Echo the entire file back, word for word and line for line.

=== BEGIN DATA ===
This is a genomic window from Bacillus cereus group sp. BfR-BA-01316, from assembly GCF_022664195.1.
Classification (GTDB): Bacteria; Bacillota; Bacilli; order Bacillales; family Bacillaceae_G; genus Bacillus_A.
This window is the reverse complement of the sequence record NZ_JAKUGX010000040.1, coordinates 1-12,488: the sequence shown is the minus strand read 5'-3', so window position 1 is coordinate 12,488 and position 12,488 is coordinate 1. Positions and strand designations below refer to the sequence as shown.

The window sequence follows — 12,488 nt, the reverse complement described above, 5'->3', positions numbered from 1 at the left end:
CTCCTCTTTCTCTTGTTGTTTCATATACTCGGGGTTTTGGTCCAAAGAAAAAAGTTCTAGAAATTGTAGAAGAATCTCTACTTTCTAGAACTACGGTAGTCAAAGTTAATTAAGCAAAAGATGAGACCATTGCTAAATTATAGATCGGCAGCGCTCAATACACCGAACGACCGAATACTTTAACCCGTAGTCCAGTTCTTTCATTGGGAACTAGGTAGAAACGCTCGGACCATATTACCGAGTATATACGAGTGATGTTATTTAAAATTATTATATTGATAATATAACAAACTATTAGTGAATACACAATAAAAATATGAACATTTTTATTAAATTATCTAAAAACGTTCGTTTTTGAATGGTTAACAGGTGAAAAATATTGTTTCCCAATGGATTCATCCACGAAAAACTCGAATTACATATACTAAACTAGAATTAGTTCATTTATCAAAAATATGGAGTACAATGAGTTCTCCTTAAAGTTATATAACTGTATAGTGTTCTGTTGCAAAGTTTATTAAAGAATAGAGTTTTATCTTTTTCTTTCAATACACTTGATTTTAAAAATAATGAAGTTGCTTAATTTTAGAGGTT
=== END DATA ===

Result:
This is a genomic window from Bacillus cereus group sp. BfR-BA-01316, from assembly GCF_022664195.1.
Classification (GTDB): Bacteria; Bacillota; Bacilli; order Bacillales; family Bacillaceae_G; genus Bacillus_A.
This window is the reverse complement of the sequence record NZ_JAKUGX010000040.1, coordinates 1-12,488: the sequence shown is the minus strand read 5'-3', so window position 1 is coordinate 12,488 and position 12,488 is coordinate 1. Positions and strand designations below refer to the sequence as shown.

The window sequence follows — 12,488 nt, the reverse complement described above, 5'->3', positions numbered from 1 at the left end:
CTCCTCTTTCTCTTGTTGTTTCATATACTCGGGGTTTTGGTCCAAAGAAAAAAGTTCTAGAAATTGTAGAAGAATCTCTACTTTCTAGAACTACGGTAGTCAAAGTTAATTAAGCAAAAGATGAGACCATTGCTAAATTATAGATCGGCAGCGCTCAATACACCGAACGACCGAATACTTTAACCCGTAGTCCAGTTCTTTCATTGGGAACTAGGTAGAAACGCTCGGACCATATTACCGAGTATATACGAGTGATGTTATTTAAAATTATTATATTGATAATATAACAAACTATTAGTGAATACACAATAAAAATATGAACATTTTTATTAAATTATCTAAAAACGTTCGTTTTTGAATGGTTAACAGGTGAAAAATATTGTTTCCCAATGGATTCATCCACGAAAAACTCGAATTACATATACTAAACTAGAATTAGTTCATTTATCAAAAATATGGAGTACAATGAGTTCTCCTTAAAGTTATATAACTGTATAGTGTTCTGTTGCAAAGTTTATTAAAGAATAGAGTTTTATCTTTTTCTTTCAATACACTTGATTTTAAAAATAATGAAGTTGCTTAATTTTAGAGGTT